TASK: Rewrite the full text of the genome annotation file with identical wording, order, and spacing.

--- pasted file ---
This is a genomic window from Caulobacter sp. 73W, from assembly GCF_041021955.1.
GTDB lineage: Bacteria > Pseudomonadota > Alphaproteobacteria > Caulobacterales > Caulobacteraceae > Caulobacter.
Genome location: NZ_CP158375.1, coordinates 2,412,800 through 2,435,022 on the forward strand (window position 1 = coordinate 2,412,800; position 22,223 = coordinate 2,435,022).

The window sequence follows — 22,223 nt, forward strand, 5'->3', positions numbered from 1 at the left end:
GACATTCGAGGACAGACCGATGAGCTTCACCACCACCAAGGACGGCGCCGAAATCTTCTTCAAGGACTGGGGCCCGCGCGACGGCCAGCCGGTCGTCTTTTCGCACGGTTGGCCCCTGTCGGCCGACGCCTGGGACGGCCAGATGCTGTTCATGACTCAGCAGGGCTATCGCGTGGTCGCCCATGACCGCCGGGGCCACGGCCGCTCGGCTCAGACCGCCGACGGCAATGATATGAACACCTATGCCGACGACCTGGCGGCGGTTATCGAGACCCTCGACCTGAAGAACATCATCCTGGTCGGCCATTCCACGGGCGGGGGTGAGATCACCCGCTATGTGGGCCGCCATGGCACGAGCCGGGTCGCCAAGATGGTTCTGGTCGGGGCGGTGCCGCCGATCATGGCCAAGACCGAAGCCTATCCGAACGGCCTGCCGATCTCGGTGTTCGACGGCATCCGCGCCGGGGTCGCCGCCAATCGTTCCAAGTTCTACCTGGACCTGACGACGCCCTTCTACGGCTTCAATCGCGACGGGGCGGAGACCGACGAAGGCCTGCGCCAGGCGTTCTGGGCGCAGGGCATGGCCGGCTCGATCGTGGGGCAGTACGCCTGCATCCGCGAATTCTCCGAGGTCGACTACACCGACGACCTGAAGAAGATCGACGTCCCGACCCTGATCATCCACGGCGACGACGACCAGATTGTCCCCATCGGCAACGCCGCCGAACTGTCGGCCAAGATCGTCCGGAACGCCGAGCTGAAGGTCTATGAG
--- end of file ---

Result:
This is a genomic window from Caulobacter sp. 73W, from assembly GCF_041021955.1.
GTDB lineage: Bacteria > Pseudomonadota > Alphaproteobacteria > Caulobacterales > Caulobacteraceae > Caulobacter.
Genome location: NZ_CP158375.1, coordinates 2,412,800 through 2,435,022 on the forward strand (window position 1 = coordinate 2,412,800; position 22,223 = coordinate 2,435,022).

The window sequence follows — 22,223 nt, forward strand, 5'->3', positions numbered from 1 at the left end:
GACATTCGAGGACAGACCGATGAGCTTCACCACCACCAAGGACGGCGCCGAAATCTTCTTCAAGGACTGGGGCCCGCGCGACGGCCAGCCGGTCGTCTTTTCGCACGGTTGGCCCCTGTCGGCCGACGCCTGGGACGGCCAGATGCTGTTCATGACTCAGCAGGGCTATCGCGTGGTCGCCCATGACCGCCGGGGCCACGGCCGCTCGGCTCAGACCGCCGACGGCAATGATATGAACACCTATGCCGACGACCTGGCGGCGGTTATCGAGACCCTCGACCTGAAGAACATCATCCTGGTCGGCCATTCCACGGGCGGGGGTGAGATCACCCGCTATGTGGGCCGCCATGGCACGAGCCGGGTCGCCAAGATGGTTCTGGTCGGGGCGGTGCCGCCGATCATGGCCAAGACCGAAGCCTATCCGAACGGCCTGCCGATCTCGGTGTTCGACGGCATCCGCGCCGGGGTCGCCGCCAATCGTTCCAAGTTCTACCTGGACCTGACGACGCCCTTCTACGGCTTCAATCGCGACGGGGCGGAGACCGACGAAGGCCTGCGCCAGGCGTTCTGGGCGCAGGGCATGGCCGGCTCGATCGTGGGGCAGTACGCCTGCATCCGCGAATTCTCCGAGGTCGACTACACCGACGACCTGAAGAAGATCGACGTCCCGACCCTGATCATCCACGGCGACGACGACCAGATTGTCCCCATCGGCAACGCCGCCGAACTGTCGGCCAAGATCGTCCGGAACGCCGAGCTGAAGGTCTATGAG